Officially “switched on” two weeks ago, the National Broadband Network’s (NBN) Sky Muster satellite is already receiving positive reviews from regional Australians who have started connecting to the service.
Minister for Regional Communications and Regional Development Fiona Nash told Beef Central in Toowoomba on Friday that newly connected customers are reporting very high levels of satisfaction.
Internet standards under the existing rural network have been poor, with many rural areas lacking access to fast, affordable and reliable broadband, and paying exorbitant fees for the limited and unreliable services they currently use.
The Coalition Government has invested $2 billion to build and launch two state of the art, purpose-designed “Sky Muster” internet satellites to replace the previous NBN satellite for the specific purpose of improving rural internet services.
The first satellite was launched into orbit from the European Spaceport in Kourou, French Guiana, in October 2015 and a second satellite is expected to be launched by the end of the year.
Connections to the first broadband satellite are now underway, with rural users expected to be connected at a rate around 5000-10,000 per month. Each connection requires the professional installation of a new receiver dish and indoor modem, and several hundreds regionally-based technicians are currently involved in connecting users.
It is anticipated that about 250,000 rural users around Australia should be connected to the new network. At the nominated rate of up to 10,000 connections per month, that would suggest most of those connections should be in place within two years.
What difference should it make?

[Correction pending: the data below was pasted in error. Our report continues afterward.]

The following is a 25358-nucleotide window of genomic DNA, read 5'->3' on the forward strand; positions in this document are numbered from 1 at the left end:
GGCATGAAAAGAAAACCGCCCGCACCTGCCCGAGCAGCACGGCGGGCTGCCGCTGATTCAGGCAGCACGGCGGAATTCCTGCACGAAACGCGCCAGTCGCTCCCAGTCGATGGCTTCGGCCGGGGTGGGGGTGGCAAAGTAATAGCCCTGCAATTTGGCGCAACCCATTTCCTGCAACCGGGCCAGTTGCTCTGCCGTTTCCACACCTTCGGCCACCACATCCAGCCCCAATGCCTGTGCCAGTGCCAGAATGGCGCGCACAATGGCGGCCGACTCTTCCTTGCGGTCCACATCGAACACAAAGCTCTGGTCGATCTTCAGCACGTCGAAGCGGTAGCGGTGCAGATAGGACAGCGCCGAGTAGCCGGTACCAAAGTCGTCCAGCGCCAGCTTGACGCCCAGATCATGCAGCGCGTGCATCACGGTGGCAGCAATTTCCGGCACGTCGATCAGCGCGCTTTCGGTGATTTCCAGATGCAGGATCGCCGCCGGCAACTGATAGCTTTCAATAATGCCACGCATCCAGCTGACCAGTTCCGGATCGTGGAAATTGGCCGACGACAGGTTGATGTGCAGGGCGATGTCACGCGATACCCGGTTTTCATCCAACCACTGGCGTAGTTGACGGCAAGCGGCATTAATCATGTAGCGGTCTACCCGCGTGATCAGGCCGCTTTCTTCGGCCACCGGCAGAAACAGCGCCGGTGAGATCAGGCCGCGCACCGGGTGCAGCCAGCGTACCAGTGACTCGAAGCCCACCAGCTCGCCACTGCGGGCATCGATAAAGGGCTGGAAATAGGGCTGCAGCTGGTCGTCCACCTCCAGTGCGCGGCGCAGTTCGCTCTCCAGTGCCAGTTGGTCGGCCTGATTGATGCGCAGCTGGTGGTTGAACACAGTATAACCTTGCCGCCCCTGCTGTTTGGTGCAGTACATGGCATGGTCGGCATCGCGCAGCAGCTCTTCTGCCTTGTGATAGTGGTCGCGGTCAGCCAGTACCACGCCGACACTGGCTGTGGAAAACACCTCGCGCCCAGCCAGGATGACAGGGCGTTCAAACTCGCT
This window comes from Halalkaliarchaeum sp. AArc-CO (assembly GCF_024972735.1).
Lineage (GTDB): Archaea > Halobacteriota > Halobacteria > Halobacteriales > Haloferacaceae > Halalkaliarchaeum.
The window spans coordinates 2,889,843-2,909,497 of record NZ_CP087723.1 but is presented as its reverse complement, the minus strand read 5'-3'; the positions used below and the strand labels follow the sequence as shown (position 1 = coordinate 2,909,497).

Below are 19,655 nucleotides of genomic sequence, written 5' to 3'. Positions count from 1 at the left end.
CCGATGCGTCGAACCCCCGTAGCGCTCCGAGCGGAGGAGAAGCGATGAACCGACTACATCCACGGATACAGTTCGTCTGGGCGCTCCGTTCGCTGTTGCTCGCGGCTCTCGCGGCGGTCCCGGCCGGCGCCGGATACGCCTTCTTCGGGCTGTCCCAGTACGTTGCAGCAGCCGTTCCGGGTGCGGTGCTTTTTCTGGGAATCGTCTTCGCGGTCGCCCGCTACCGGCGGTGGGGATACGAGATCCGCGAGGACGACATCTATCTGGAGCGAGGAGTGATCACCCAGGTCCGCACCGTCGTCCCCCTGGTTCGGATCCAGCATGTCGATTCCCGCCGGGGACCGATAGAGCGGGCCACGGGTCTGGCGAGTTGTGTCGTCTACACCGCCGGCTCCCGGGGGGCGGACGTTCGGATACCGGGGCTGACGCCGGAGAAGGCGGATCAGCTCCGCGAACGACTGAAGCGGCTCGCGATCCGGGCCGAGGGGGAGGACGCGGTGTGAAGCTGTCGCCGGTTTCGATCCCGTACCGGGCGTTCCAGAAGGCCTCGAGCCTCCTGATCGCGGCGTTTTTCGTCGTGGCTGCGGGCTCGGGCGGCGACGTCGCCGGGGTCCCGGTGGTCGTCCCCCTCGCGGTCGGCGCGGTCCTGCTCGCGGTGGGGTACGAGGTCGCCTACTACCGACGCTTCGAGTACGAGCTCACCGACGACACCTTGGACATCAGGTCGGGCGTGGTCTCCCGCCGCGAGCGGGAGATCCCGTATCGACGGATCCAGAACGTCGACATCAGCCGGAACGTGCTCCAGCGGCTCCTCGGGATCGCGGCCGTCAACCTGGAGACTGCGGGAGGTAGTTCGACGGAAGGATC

The Sky Muster satellite service should offer download speeds of up to 25 Megabits per second (MBPS) and upload speeds of up to 5 Mbps.
This is much faster than many users in regional and remote areas currently have access to.
As a practical example, streaming movies via the internet service Netflix requires speeds of 5 MBPS. At speeds of up to 25 MBPS, the Sky Muster satellite connection is much faster.
Costs should also be far more affordable. Prices currently being offered by internet service providers for users connecting to Sky Muster begin at $35/month, and for $50 a month a user receives 35 gigabytes of peak use and another 60 gig off peak (Windows task manager can schedule tasks at night to use this extra data).
This equates to around 50 cents per gigabyte.
The Government says that in order to keep broadband affordable for rural people, it is effectively subsidising every Sky Muster connection by upwards of $7000 and every fixed wireless connection by around $4000.
The system is also designed to keep pace with users’ increased data usage. The two satellites have been designed with enough capacity to cover more than 400,000 premises, even though they are expected to service around 250,000.
Nbn Co has also extended its fixed wireless footprint to an additional 40,000 homes, which means 40,000 less homes will be drawing on the satellite service.